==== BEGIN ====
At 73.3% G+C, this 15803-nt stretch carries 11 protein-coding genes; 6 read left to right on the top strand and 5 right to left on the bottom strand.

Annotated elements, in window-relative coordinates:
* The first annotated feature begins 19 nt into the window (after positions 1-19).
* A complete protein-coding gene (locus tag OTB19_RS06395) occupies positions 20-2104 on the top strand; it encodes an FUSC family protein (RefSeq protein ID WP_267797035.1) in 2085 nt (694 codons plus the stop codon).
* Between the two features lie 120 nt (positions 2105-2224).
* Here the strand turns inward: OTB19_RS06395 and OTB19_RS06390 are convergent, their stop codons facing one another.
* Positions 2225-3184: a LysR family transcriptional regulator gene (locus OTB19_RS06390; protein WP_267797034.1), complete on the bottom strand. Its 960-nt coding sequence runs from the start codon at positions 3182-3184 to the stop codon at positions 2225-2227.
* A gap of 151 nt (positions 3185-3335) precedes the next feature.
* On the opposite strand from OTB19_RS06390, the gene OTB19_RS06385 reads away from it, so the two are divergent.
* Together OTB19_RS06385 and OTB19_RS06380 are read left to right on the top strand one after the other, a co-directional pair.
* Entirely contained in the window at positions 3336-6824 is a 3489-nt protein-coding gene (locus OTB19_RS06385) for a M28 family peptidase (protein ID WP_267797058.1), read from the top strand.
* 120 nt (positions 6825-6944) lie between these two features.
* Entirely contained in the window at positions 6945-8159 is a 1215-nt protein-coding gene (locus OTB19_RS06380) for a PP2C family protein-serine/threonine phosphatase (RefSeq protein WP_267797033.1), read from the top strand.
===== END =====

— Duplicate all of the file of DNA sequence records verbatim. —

At 73.3% G+C, this 15803-nt stretch carries 11 protein-coding genes; 6 read left to right on the top strand and 5 right to left on the bottom strand.

Annotated elements, in window-relative coordinates:
* The first annotated feature begins 19 nt into the window (after positions 1-19).
* A complete protein-coding gene (locus tag OTB19_RS06395) occupies positions 20-2104 on the top strand; it encodes an FUSC family protein (RefSeq protein ID WP_267797035.1) in 2085 nt (694 codons plus the stop codon).
* Between the two features lie 120 nt (positions 2105-2224).
* Here the strand turns inward: OTB19_RS06395 and OTB19_RS06390 are convergent, their stop codons facing one another.
* Positions 2225-3184: a LysR family transcriptional regulator gene (locus OTB19_RS06390; protein WP_267797034.1), complete on the bottom strand. Its 960-nt coding sequence runs from the start codon at positions 3182-3184 to the stop codon at positions 2225-2227.
* A gap of 151 nt (positions 3185-3335) precedes the next feature.
* On the opposite strand from OTB19_RS06390, the gene OTB19_RS06385 reads away from it, so the two are divergent.
* Together OTB19_RS06385 and OTB19_RS06380 are read left to right on the top strand one after the other, a co-directional pair.
* Entirely contained in the window at positions 3336-6824 is a 3489-nt protein-coding gene (locus OTB19_RS06385) for a M28 family peptidase (protein ID WP_267797058.1), read from the top strand.
* 120 nt (positions 6825-6944) lie between these two features.
* Entirely contained in the window at positions 6945-8159 is a 1215-nt protein-coding gene (locus OTB19_RS06380) for a PP2C family protein-serine/threonine phosphatase (RefSeq protein WP_267797033.1), read from the top strand.